(Sunday matinees at 2 p.m.)

The Driftwood Players
Theatre of Intriguing Possibilities

Everything In The Garden – (Edward Albee adaptation)

Directed by Joe Goins

This is a Giles Cooper play adapted by Edward Albee, the celebrated playwright who brought us Who’s Afraid of Virginia Woolf and The Zoo Story. Albee has made a few plot alterations and “Americanized” this tale of keeping up with the Joneses.

The only thing standing in the way of Richard and Jenny’s happiness is a lack of money. The action starts with an entertaining comedy of manners. When Jenny begins earning money through a new job, Richard is not at all sure he likes his wife’s new profession. This biting, dark comedy about greed will leave patrons with much to consider.

Information and tickets here.

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The Northwest Junior Pipe Band will be providing music during Art Walk.

Thursday, March 15
5 – 8 p.m.

Art Walk Edmonds

There are always interesting things to be found in downtown Edmonds during Art Walk. This month, look for the Northwest Junior Pipe Band playing here and there as artists show work and demo at 19 locations.

Highlights include:

Aria Studio Gallery
Joan Archer watercolor demo – 6:30 p.m.

Driftwood Modern
new acquisitions of art work by
Mark Tobey and John Franklin Koenig

Cascadia Art Museum
painter Mimi Griffin shows work
(admission to museum free on Art Walk night)

For more information and a printable map of these events: artwalkedmonds.com/artwalk-this-month/

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Photo courtesy Edmonds Center for the Arts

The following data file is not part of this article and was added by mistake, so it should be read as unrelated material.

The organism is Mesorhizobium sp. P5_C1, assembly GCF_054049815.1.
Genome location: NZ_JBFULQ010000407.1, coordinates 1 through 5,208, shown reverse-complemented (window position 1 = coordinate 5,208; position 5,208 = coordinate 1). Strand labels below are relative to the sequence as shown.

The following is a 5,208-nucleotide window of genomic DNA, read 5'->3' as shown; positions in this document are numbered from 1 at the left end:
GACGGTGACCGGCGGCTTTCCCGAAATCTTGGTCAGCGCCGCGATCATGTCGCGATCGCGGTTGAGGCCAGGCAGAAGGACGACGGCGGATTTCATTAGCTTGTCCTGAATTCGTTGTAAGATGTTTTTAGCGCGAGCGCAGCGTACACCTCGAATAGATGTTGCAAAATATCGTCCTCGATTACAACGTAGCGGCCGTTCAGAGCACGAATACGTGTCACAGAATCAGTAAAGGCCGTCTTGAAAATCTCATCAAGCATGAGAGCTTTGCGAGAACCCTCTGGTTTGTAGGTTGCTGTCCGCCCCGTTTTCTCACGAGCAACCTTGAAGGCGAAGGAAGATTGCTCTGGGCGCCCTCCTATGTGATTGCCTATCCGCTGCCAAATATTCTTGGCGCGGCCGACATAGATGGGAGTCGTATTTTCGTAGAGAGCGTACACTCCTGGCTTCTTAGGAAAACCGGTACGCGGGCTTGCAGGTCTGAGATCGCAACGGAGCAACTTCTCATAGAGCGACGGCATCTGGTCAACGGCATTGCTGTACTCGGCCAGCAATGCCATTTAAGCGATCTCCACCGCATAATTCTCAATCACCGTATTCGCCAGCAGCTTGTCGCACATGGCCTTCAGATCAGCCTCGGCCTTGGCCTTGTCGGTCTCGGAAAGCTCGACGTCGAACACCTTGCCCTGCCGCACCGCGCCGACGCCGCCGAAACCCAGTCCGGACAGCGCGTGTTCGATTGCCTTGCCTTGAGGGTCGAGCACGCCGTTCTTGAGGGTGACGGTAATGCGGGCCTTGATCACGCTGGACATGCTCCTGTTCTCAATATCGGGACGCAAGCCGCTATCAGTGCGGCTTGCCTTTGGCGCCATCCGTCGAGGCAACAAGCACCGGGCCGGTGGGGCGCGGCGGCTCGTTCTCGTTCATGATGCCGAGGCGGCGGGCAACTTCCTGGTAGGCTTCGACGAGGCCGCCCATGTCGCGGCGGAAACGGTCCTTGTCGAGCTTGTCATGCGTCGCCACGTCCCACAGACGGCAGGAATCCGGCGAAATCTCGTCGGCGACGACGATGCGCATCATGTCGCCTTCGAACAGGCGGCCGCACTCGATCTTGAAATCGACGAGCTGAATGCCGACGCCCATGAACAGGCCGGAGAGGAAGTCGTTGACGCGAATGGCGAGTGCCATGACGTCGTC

Thursday, March 15
8 p.m.

Edmonds Center for the Arts
Film Cabaret Series:
The Buena Vista Social Club (1999)

Edmonds Center for the Arts
410 4th Ave N.

Arrive early for the cabaret prefunction at 6:30 p.m. – music and no host bar

Alma y Azúcar masterfully integrates beloved Latin rhythmic styles – Bolero, Cha Cha, Bossa Nova, Latin Jazz, Son, Salsa, and more – with more contemporary influences, resulting in what lead singer Alma Villegas calls “Latin music for everyone.”

Oscar-nominated documentary Buena Vista Social Club(directed by Wim Wenders) tells the story of aging Cuban musicians whose talents had been virtually forgotten following Castro’s takeover of Cuba. The musicians are brought out of retirement, resulting in triumphant performances of extraordinary music, and resurrecting the musicians’ careers.

For tickets and more information: www.edmondscenterforthearts.org/events/eca-film-cabaret-the-buena-vista-social-club

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Thursday – Sunday, March 15 – 18
Thursday, March 15 – 7 p.m.
Friday, March 16 – 7 p.m. (DHH)
Saturday, March 17 – 2 & 7 p.m.
Sunday, March 18 – 2 (DHH) & 6 p.m.

Madrona Children’s Theater Presents:
Roald Dahl’s James and the Giant Peach

Mountlake Terrace High School
21801 44th Ave. W.
Mountlake Terrace

James and the Giant Peach is a magical musical full of amazing adventure and unexpected friends, written by beloved author Roald Dahl (Charlie and the Chocolate Factory, Matilda).

Join MCT’s production of a young orphan named James who accidentally drops magic crystals by an old peach tree. Strange things start to happen and James soon discovers a magical world full of friendly insects and learns that love and family can be found in unexpected and unusual places.

Performed in the beautiful MTHS Theatre, an enormous 30-piece live orchestra, intricate costumes, professional quality sets, and 100-plus students turn this school musical into an extravaganza.

Our information suggests that tickets will be available at Brown Paper Tickets until 3/11, and at door with cash or check one hour before performance thereafter. Subject to availability.

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Jake Bergevin

Thursday, March 15
6:30 p.m. – free admission

Music at the Library Presents:
Jazz “Edu-tainment” with Jake Bergevin

The Plaza Room
650 Main St.
(Above Library)

Jazz vocalist and trumpeter Jake Bergevin is often heard fronting his Javatown Swing Orchestra, and is known for his commitment to swinging the Great American Songbook. For the past seventeen years he has been a featured artist at the Ellensburg Jazz in the Valley Festival, and recently was guest vocalist with the Spokane Jazz Orchestra and the Tacoma Symphony. Jake also is a successful music teacher, leading the Edmonds-Woodway High School jazz ensemble five times to New York as finalists in the Essentially Ellington contest.